A segment of this section that one must not miss is especially the FNB Art Joburg’s 2020 online LAB section,. It is in this section where a new art initiate INCCA presents the solo exhibition Existing in the Shadow by artist Vanessa Tembane, curated by Olwethu de Vos.
Tembane will sooner or later be one of the most loudest visual voices on the contemporary art scene in South Africa, as she deals with the issues of identity in an impactful way in her art practice, drawing largely from her own personal background, making her narrative even mot=re authentic.
Existing in the Shadow features works from the series Muito estrangeiro para o lar, translated as “too foreign for home” in Portuguese.
South African-born, with Mozambican heritage, Tembane conceived this body of work after an encounter with her grandmother in 2018. Tembane and her mother went on a 915,2 km drive to Zavala, Mozambique. When they finally arrived, her grandmother was picking peanuts in the far end of the compound. When she noticed the car, she started pushing her wheelbarrow towards them.
Tembane and her mother began to walk towards her; she was walking ahead of her mother. When they were close enough to each other, Tembane noticed that her grandmother had a strange expression on her face; it was as if she did not recognise her. She had only called her by name when her mother stood beside her.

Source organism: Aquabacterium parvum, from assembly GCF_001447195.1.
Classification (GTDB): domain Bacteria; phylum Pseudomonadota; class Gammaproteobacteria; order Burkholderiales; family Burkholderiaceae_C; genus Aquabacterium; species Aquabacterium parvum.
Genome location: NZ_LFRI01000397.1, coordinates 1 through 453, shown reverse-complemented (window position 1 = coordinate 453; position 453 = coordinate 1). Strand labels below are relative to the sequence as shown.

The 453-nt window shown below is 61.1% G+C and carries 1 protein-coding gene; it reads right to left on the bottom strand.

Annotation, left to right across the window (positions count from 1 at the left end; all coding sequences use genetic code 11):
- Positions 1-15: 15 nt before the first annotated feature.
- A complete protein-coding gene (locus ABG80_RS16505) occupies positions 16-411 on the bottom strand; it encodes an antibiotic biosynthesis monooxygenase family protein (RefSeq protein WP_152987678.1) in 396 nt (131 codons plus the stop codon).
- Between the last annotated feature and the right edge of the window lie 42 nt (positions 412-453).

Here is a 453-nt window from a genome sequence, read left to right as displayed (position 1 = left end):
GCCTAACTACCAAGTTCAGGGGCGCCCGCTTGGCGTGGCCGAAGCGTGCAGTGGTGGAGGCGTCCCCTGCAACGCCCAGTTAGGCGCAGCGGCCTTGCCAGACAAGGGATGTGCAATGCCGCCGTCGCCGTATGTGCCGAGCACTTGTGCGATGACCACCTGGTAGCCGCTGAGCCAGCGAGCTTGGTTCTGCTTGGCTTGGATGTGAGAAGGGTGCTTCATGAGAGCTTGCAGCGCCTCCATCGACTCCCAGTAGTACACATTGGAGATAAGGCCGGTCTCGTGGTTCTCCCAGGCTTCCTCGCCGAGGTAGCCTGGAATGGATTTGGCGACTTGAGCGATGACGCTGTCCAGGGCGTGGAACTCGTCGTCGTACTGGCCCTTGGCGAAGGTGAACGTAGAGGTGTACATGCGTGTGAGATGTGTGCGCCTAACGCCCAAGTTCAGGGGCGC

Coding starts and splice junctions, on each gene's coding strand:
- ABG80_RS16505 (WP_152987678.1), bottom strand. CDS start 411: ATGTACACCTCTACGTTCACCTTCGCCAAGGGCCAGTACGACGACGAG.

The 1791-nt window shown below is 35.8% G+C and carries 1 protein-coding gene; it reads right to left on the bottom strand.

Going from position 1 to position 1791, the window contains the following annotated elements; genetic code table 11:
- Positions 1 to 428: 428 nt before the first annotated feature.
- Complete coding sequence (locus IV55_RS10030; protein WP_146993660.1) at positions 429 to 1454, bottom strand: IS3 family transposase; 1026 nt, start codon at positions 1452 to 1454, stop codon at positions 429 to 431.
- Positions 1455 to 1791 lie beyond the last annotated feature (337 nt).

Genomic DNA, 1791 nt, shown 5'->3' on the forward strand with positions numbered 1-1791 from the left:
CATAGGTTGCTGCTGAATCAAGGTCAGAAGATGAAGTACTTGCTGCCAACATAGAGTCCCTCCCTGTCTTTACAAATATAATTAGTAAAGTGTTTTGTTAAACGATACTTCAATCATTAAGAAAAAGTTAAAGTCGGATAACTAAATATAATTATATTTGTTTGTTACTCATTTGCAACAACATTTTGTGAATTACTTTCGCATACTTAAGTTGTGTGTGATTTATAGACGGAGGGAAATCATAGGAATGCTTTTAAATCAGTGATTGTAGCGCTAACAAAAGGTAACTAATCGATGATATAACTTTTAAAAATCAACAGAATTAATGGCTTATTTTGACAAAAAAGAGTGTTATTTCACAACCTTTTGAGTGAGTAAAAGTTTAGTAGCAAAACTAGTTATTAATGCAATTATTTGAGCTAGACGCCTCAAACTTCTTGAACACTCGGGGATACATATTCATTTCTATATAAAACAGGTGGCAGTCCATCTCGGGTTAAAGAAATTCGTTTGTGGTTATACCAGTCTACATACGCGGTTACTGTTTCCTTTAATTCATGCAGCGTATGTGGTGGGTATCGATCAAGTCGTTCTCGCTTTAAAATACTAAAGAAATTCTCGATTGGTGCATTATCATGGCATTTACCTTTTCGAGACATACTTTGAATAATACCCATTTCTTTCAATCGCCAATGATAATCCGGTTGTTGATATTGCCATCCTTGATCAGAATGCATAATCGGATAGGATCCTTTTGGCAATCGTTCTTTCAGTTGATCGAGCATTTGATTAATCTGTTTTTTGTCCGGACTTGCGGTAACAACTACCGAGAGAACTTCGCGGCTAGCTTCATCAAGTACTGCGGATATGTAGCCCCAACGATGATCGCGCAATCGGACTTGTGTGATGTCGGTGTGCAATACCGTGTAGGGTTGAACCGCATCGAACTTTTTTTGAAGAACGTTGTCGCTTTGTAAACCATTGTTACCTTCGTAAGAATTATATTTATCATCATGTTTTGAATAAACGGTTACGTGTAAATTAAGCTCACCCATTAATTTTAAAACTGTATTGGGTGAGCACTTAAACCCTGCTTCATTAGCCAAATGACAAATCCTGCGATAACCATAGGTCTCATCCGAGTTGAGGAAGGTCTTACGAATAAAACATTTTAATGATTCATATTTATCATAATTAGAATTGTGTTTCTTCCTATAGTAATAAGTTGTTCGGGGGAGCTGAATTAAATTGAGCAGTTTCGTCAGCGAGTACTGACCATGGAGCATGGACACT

Upon reflection, that’s when Tembane realised that this has occurred in almost every encounter with her grandmother and even some of her family members. “This encounter with my grandmother reminded me of how I am my mother’s shadow, in that I only exist by virtue of light hitting her”, Tembane explains. In other words, Tembane is only recognised by her grandmother when she is beside her mother.
She felt that she is not a being in herself, rather a biproduct of her mother’s existence in that moment. Tembane’s work is inspired by her mother’s narratives and explores how they have influenced her identity and sense of belonging. Her collages allow her to merge her photographs taken in South Africa with those of her Mozambican relatives and to create strange hybridised composites.